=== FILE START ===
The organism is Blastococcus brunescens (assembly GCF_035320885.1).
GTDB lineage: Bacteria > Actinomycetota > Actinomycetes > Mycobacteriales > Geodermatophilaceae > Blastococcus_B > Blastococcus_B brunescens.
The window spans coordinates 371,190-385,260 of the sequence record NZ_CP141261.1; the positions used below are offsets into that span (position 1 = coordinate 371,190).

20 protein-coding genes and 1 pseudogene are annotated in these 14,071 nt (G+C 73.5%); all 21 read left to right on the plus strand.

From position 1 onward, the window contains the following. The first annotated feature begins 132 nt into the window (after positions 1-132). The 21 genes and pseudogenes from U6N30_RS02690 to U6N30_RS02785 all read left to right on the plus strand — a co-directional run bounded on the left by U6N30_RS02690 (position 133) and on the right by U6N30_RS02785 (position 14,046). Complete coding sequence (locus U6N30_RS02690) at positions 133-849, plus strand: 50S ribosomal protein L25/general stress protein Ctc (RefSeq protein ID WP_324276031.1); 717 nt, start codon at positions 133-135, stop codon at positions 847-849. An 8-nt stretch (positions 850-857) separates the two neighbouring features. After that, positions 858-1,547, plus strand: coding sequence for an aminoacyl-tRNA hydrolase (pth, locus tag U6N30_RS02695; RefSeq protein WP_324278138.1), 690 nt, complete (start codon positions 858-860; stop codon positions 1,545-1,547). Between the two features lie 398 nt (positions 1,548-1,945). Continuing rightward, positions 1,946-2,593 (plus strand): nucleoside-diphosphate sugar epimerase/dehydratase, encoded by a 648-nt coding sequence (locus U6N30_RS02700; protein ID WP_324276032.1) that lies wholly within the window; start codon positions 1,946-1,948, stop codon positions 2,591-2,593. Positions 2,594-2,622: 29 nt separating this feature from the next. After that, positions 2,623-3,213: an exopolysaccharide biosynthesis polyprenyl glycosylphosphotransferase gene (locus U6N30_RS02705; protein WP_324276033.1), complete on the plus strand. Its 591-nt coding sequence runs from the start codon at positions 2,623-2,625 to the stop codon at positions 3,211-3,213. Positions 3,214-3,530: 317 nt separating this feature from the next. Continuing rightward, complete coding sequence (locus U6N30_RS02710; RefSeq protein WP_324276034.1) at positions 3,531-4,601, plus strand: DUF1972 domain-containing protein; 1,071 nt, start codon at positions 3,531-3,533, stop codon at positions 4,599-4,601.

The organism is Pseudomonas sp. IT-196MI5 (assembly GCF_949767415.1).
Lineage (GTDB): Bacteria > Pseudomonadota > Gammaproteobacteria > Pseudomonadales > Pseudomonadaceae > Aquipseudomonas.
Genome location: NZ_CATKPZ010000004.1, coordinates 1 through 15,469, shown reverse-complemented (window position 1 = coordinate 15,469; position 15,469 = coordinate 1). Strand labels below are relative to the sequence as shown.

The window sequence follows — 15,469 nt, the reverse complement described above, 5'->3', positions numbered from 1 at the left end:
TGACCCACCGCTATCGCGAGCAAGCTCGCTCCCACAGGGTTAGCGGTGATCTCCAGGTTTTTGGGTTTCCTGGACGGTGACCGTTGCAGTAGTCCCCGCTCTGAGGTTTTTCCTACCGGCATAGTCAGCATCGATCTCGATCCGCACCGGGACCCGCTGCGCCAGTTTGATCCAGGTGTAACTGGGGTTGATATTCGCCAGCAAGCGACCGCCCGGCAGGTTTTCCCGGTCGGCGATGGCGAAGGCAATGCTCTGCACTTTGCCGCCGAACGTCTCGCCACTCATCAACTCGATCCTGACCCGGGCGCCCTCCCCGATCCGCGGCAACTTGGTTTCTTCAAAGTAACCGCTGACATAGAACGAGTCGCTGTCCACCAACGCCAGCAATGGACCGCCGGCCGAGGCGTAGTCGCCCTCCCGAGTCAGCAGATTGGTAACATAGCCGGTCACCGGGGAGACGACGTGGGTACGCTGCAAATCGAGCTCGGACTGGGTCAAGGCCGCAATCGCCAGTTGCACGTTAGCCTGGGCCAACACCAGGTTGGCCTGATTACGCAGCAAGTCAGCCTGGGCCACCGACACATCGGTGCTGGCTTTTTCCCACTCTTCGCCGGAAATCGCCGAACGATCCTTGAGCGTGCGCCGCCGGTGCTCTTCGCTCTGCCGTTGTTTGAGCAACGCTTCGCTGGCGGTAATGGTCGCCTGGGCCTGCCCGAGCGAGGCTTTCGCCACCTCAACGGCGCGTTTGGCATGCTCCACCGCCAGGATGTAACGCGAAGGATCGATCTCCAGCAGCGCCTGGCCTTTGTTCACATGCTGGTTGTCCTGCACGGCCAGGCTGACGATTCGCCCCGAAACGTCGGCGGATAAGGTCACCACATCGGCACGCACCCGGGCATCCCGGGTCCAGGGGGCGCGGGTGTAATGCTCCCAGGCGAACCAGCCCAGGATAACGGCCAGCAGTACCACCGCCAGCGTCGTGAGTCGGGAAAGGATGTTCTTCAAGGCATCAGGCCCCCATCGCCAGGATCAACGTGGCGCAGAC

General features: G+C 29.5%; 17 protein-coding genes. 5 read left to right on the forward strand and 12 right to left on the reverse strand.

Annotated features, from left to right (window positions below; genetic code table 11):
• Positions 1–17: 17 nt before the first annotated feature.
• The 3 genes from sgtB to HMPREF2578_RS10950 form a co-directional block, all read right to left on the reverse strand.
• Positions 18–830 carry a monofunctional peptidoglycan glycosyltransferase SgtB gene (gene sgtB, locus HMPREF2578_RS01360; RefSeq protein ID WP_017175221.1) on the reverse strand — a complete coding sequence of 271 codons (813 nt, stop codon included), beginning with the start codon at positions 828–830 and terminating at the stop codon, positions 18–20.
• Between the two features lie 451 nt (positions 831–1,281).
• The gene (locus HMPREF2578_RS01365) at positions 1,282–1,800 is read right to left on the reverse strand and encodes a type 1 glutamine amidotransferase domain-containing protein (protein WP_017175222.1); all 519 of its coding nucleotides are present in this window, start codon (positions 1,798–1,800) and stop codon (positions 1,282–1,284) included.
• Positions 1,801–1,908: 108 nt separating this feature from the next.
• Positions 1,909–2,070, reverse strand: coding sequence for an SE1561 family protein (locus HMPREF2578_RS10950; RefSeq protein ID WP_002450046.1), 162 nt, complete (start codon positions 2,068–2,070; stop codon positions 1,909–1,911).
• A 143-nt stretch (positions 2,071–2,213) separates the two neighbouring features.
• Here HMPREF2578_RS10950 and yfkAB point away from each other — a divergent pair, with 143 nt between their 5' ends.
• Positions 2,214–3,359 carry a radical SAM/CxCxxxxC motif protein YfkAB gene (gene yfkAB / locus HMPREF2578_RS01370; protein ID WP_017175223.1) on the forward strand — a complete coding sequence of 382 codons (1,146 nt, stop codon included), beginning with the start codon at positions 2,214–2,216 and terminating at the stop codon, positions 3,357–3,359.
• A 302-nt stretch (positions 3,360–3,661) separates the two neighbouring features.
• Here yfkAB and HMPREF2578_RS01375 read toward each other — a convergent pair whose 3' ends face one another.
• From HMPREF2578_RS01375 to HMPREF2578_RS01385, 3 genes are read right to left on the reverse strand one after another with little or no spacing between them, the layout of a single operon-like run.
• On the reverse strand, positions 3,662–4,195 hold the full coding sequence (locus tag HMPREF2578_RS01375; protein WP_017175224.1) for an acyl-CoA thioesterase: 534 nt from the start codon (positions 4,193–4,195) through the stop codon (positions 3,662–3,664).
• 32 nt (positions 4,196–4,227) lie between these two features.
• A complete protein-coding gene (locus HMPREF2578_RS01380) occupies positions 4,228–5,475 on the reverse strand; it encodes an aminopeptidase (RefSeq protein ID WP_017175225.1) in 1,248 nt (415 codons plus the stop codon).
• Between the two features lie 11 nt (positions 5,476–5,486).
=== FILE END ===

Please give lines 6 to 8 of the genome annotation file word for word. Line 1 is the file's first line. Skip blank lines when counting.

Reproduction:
The organism is Pseudomonas sp. IT-196MI5 (assembly GCF_949767415.1).
Lineage (GTDB): Bacteria > Pseudomonadota > Gammaproteobacteria > Pseudomonadales > Pseudomonadaceae > Aquipseudomonas.
Genome location: NZ_CATKPZ010000004.1, coordinates 1 through 15,469, shown reverse-complemented (window position 1 = coordinate 15,469; position 15,469 = coordinate 1). Strand labels below are relative to the sequence as shown.